should you workout when sick

SHOULD YOU WORKOUT WHEN SICK?

Do you know the worst thing about being sick?

It’s not the banging headaches, or the tissues stuck to the side of your face.

If you’re a gym rat like me, it’s the impact it has on your workout schedule.

Missing a few days at the gym sounds as appealing as pooing a hedgehog, when all you want to do is gulp your pre workout, flip your cap backwards like Stallone and smash seven kinds of f**k out of the squat rack… but you can’t.

… or can you?

Today I’ll be taking a look at what science says regarding training when sick. Is it a no go? Will it help you to recover faster? Let’s find out.



should you workout when sick

SHOULD YOU WORKOUT WHEN YOU ARE SICK?

If you ask this question on the gym floor, you’ll receive a selection of different answers based on personal opinions.

Some will say no, because you’ll feel weak. Some will say yes, because exercise will sweat out the virus. Heck, I recently conducted a poll on my Twitter page about this and the anwers were 50/50.

Such confusion.

So which gym bro is correct? Unfortunately, as you’ll see below, it’s the one you didn’t really want to listen to. You should NOT workout when sick.

Let’s break it down…



YOU CANNOT SWEAT OUT A COLD

You can not do this.

Contrary to fitness memes, sweat isn’t made up of “toxins”. It’s just water.

So anybody claiming that you can rid your body of illness just by sweating is, for want of a nicer word, an atomic thunderc**t.

They are mistaking the release of exercise-induced endorphins with the feeling of recovery. Exercise always makes us feel great, but it shouldn’t be confused with a cure. Once those endorphins fade away the illness will remain.

YOUR IMMUNE SYSTEM CAN’T RECOVER PROPERLY

The body’s immune system is at WAR with the illness you’re suffering from.

Our body will eventually win the war.

However, by continuing to place stress on the immune system as we exercise, all we’re doing is delaying that process.

Enter the “neck check” system.

Before deciding whether to go to the gym, a 1996 study published in the Journal of Athletic Training recommends looking at WHERE your symptoms are occurring. If they are below the neck (i.e. chest pains, coughing, shortness of breath, tightness, vomiting, etc), then you are going to be severely restricted in the weights room and it’s highly recommended that you don’t attempt to train. If your symptoms are above the neck (i.e. sneezing, headache, etc) you could probably still train but will be forced to greatly reduce the intensity of your workout. (1)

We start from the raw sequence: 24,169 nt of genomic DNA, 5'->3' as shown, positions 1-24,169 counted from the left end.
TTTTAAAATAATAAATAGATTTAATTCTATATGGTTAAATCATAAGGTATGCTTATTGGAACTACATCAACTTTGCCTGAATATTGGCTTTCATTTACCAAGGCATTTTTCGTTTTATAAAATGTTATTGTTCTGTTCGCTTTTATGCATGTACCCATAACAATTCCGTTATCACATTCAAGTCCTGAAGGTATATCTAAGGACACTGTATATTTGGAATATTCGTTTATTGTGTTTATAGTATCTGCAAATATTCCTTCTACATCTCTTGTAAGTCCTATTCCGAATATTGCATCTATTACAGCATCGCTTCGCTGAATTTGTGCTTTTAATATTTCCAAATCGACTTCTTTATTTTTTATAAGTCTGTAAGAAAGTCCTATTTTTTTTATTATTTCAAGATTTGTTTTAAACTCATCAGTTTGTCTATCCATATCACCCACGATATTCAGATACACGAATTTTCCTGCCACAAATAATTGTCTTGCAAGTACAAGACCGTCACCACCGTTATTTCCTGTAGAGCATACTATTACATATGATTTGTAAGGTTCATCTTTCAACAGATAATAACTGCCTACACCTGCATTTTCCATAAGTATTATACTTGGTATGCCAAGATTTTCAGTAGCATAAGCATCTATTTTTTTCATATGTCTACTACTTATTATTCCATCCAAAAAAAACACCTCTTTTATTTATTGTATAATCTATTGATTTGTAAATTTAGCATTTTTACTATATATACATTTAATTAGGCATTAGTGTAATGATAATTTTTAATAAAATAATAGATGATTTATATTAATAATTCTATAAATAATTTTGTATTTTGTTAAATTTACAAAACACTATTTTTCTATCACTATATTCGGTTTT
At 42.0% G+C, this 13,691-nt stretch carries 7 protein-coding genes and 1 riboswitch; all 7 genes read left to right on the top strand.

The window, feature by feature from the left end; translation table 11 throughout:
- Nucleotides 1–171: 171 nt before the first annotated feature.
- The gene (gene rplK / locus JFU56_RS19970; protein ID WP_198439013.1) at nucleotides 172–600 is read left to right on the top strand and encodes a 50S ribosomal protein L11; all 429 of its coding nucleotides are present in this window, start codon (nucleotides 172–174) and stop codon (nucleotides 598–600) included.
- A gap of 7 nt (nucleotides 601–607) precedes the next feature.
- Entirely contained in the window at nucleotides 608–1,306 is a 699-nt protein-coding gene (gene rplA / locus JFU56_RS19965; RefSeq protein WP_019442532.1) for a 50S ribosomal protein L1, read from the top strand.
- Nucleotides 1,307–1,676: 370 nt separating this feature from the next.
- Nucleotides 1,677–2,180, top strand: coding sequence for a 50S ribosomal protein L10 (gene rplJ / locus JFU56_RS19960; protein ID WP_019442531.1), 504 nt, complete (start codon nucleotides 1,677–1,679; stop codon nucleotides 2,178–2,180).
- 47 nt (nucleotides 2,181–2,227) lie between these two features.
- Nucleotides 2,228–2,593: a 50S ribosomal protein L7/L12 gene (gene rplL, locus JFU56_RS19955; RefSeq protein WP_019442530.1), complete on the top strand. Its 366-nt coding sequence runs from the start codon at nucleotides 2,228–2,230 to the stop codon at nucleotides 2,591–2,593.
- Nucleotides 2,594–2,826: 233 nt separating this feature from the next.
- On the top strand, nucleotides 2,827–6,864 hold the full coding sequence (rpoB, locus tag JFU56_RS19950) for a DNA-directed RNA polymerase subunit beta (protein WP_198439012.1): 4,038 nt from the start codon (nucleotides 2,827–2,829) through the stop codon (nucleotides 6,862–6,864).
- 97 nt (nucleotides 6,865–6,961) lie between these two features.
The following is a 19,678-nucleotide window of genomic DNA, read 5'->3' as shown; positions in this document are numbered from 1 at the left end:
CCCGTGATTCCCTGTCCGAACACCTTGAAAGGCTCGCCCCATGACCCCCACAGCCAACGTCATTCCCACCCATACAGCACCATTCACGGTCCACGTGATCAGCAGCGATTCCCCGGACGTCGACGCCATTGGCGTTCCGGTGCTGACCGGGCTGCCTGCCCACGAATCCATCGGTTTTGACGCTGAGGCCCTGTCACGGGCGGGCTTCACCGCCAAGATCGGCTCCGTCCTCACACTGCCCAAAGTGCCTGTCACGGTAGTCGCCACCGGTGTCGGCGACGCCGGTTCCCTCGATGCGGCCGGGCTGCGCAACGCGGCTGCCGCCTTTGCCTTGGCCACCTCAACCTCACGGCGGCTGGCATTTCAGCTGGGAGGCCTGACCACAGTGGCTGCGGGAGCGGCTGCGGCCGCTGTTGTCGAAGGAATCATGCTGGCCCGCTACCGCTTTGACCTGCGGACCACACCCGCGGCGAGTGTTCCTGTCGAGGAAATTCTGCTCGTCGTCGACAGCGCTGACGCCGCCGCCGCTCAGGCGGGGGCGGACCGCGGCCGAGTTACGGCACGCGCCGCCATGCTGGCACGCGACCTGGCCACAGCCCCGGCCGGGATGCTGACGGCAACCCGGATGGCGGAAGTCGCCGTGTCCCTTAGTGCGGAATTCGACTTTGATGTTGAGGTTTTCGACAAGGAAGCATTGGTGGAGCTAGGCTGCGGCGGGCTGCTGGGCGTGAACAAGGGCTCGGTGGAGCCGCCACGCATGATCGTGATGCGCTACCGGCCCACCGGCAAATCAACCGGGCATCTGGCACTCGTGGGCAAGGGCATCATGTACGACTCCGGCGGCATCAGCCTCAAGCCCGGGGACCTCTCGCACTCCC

Which brings me to the next thing…

exercising while sick

YOUR PERFORMANCE WILL DROP

If someone asks the question “Can you still build muscle when you’re sick?”, then the answer is yes.

As far as the body is concerned, the process for building muscle is exactly the same. It doesn’t know any different.

However, it’s not this simple. Rate of perceived exhaustion (RPE) would be significantly lower, and we’d be unable to provide our muscles with the progressive overload they require in order to grow stronger. We’d likely just be going through the motions, delaying our recovery time in exchange for a couple of half-a**ed training sessions.

Plus, we should probably take other gym members’ health into consideration (especially after 2020, I don’t want another lockdown!). Nobody wants to be the guy that started a merry-go-round of flu that wiped out half the gym.

So there you have it. You should NOT workout when sick. The next time Man Flu 2.0 strikes you down in a blaze of glory, you are well within your rights to grab a bottle of red Lucozade and feel sorry for your f**king self.

Uncle Russ said so.


Online Workouts Programs

References:

  1. Weidner, T. G., et al. Sport, exercise, and the common cold. J Athl Train. (1996)


One thought on “SHOULD YOU WORKOUT WHEN SICK?

  1. I think it depends on how ill a person is. I never really thought about checking where symptoms are, that’s a fantastic piece of advice.

Leave a Reply

Your email address will not be published. Required fields are marked *